Do you remember the story of the young man who took his inheritance and left his family behind. He squandered it all and found himself broken, alone, and living in a feed trough with the pigs.  He decided to come home, hoping for a job as a hired hand, but upon his arrival he was surprised at the welcome her received. He expected a trial and judgment for his failures, but that was not to be on that day.  His father received the young man, not with condemnation, but with open arms and a party thrown in his honor.  This story is our story of God’s reconciling love in action. This story is what Jesus means when he commands us to find the lost sheep and bring them home.  

Steps to Biblical Conflict Resolution

            Forgiving, making amends, and restoring is complex, but Jesus gives us some sound and simple advice on how to go about it.  First, he recommends when we hurt one another that we take the initiative to talk about it one on one.  This step avoids the unhealthy human drama associated with spreading rumors, backbiting, and the behind-the-back sin of tearing each other down.  Now, if that move does not work, Jesus suggests we go return to the person who caused the hurt, but this time bring a friend along. Partnering with another brother or is sister to deal with a third party sometimes can become unhealthy triangulation, by which we might go to a third person and say, “do you know what so and so did to me?” No, this model is a move to bring a sister or brother along with you, and one who lovingly works with both parties to try to heal the broken relationship. It is kind of like spiritual mediation, but without all the attorney’s fees.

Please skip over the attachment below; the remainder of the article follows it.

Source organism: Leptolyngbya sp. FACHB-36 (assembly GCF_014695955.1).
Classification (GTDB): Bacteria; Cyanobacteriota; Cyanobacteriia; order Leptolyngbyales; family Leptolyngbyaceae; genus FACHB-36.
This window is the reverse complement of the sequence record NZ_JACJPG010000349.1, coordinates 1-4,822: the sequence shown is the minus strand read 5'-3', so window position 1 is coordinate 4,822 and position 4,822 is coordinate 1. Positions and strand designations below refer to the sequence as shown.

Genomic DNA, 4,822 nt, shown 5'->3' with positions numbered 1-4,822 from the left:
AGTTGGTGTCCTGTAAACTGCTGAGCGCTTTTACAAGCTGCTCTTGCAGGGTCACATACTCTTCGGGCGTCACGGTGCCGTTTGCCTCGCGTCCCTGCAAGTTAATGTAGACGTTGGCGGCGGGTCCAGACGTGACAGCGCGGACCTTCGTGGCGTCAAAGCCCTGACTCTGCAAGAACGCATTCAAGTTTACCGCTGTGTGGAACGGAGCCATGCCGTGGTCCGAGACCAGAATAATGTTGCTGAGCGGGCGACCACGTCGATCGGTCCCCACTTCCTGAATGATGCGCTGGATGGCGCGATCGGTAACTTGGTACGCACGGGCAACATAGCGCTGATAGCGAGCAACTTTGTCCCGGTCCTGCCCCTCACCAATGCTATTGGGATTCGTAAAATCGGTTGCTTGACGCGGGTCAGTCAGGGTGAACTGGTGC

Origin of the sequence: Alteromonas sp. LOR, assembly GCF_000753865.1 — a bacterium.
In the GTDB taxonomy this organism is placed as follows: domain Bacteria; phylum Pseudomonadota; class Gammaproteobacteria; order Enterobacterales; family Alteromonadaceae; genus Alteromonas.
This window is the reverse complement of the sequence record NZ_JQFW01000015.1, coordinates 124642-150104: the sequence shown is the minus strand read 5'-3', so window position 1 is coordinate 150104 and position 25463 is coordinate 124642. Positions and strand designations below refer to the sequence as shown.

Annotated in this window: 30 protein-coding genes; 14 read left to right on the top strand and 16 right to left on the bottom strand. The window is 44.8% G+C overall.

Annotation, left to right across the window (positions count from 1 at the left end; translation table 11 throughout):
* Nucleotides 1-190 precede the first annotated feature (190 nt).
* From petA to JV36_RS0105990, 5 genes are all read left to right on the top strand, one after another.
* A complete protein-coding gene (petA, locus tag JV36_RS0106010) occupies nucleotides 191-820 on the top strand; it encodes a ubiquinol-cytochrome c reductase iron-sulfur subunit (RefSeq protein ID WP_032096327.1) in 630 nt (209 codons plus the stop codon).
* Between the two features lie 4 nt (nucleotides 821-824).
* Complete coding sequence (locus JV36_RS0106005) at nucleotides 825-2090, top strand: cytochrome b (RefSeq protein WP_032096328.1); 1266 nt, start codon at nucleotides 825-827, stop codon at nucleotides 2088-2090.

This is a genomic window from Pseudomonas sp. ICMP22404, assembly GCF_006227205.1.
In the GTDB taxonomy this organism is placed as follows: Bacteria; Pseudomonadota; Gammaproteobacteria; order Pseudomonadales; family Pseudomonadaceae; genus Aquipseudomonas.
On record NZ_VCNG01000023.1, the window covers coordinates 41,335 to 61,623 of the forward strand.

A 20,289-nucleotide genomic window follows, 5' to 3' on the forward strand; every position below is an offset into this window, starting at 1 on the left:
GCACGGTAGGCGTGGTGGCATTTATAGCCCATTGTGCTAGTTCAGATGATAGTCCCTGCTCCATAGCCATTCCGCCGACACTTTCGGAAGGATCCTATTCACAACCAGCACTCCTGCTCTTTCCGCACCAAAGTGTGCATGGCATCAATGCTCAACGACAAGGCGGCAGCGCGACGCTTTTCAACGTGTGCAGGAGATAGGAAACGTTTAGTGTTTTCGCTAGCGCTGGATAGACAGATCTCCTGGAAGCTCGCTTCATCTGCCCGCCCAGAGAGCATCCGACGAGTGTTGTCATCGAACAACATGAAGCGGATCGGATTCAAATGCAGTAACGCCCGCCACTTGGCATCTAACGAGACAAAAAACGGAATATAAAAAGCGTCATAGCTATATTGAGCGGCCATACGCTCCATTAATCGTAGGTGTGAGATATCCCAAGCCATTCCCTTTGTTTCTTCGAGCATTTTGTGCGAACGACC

Now, if that does not work, Jesus offers us third option, which is to bring this before the church.  In other words, Jesus suggests that we bring someone in authority into the conversation. Notice that is not the first thing Our Lord recommends when we have disagreements, but only after we have tried to work it out together, and only then should we consider going to this step.  

Gentiles and Tax Collectors

            Then, when all else fails and we have exhausted all other options, we are admonished to “treat the offender like Gentiles and Tax Collectors.”  Some folks hear this and might say, “Oh I like that one, let’s start there and post this on the Gentiles and Tax Collector’s Group page.”  In other words, people think Jesus is telling us to say,  “I did my best, I tried everything, and I just couldn’t get them to see my side of the story, so I’m writing them off my list.”  

            Hang on there a minute and listen closely to what Our Lord is really saying.  Ask yourself, how did Jesus treat those old Gentiles and Tax Collectors?  Let’s see, He showed favor to a Centurion soldier, he healed a Gentile woman whose daughter was possessed, and he healed a Gentile demonic in Gennesaret.  That doesn’t sound like “writing someone off” to me.